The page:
moll

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See also: Moll and møll

English[edit]

English Wikipedia has an article on:
Wikipedia

Pronunciation[edit]

Etymology 1[edit]

From Moll, an archaic nickname for Mary (see also Molly).

Alternative forms[edit]

  • mole (Australian, girlfriend of surfie or bikie)

Pronunciation[edit]

Noun[edit]

moll (plural molls)

  1. A female companion of a gangster, especially a former or current prostitute.
  2. A prostitute or woman with loose sexual morals.
  3. (Australia, New Zealand, slang, derogatory) Bitch, slut; an insulting epithet applied to a female.
  4. (Australia, New Zealand, slang) A girlfriend of a bikie.
    • 1979, Eric Reade, History and Heartburn: The Saga of Australian Film, 1896-1978, p.209:
      The bikies ‘molls’ included Susan Lloyd as Tart; Victoria Anoux as Flossie; and Rosalind Talamini as Sunshine.
    • 1995, Debra Adelaide, The Hotel Albatross, p.76:
      ‘Oh God!’ groans Julie who once was a bikie moll back in the early seventies. ‘Hope it′s no one I know.’ But the Machismos turn out to be based on a New Zealand gang, which assembled in Australia after her time.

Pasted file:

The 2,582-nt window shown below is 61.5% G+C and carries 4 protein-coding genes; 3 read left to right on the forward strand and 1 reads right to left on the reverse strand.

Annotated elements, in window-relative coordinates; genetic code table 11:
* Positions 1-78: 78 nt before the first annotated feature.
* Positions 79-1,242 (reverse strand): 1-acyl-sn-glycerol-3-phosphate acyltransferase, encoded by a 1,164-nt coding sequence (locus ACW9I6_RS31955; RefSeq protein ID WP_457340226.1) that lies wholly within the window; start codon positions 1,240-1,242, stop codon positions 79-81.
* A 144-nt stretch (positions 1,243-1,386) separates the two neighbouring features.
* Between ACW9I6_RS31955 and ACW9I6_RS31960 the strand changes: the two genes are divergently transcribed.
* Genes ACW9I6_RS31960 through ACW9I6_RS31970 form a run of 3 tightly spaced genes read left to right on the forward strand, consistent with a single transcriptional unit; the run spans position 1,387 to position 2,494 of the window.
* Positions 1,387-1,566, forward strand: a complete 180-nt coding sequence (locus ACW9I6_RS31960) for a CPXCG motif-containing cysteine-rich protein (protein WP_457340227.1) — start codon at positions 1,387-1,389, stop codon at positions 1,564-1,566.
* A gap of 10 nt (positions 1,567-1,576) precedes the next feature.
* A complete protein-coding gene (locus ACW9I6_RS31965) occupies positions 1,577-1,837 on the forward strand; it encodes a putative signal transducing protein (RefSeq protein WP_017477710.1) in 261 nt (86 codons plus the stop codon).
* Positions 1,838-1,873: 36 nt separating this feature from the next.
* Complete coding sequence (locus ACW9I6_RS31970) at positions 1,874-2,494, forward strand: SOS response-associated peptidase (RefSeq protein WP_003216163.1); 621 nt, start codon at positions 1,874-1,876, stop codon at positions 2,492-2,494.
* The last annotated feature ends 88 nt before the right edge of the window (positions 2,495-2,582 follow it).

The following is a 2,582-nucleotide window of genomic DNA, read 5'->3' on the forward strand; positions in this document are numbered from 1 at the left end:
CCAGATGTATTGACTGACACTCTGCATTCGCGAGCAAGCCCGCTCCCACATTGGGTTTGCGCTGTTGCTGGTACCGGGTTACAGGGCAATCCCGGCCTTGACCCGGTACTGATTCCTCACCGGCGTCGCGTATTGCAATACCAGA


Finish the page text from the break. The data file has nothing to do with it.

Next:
• 2009, Albert Moran, Errol Vieth, The A to Z of Australian and New Zealand Cinema, p.142:
      Gilling first appeared as the biker′s moll Vanessa in Stone (1974) and the beautiful, evil cabin attendant in Number 96 (1974).
  5. (Australia, New Zealand, slang) A girlfriend of a surfie; blends with pejorative sense.
  6. (slang) A female fan of extreme metal, grunge or hardcore punk, especially the girlfriend of a musician of those aforementioned genres.
Usage notes[edit]

(girlfriend of a surfie or bikie): Because Australian pronunciation merges the /ɒ/ and /əʊ/ phonemes before /l/ (both become [oʊl]), this word is very commonly spelt mole in Australia, probably by contamination with mole (sneaky person). Indeed, the Australian Oxford dictionary does not list the Australian meaning of the term under the headword moll, but only under mole, although it does recognise that mole in this sense is “probably” a mere “variant of moll”.

Synonyms[edit]
  • (surfie's girlfriend): chick

Etymology 2[edit]

German Moll, from Latin mollis (soft, tender, elegiac). Compare molle (flat (in music)).

Cognate with Norwegian Bokmål moll.

Adjective[edit]

moll (not comparable)

  1. (music, obsolete) minor; in the minor mode
    A moll, that is, A minor
Translations[edit]

Part or all of this entry has been imported from the 1913 edition of Webster’s Dictionary, which is now free of copyright and hence in the public domain. The imported definitions may be significantly out of date, and any more recent senses may be completely missing.
(See the entry for “moll” in
Webster’s Revised Unabridged Dictionary, G. & C. Merriam, 1913.)

Anagrams[edit]


Catalan[edit]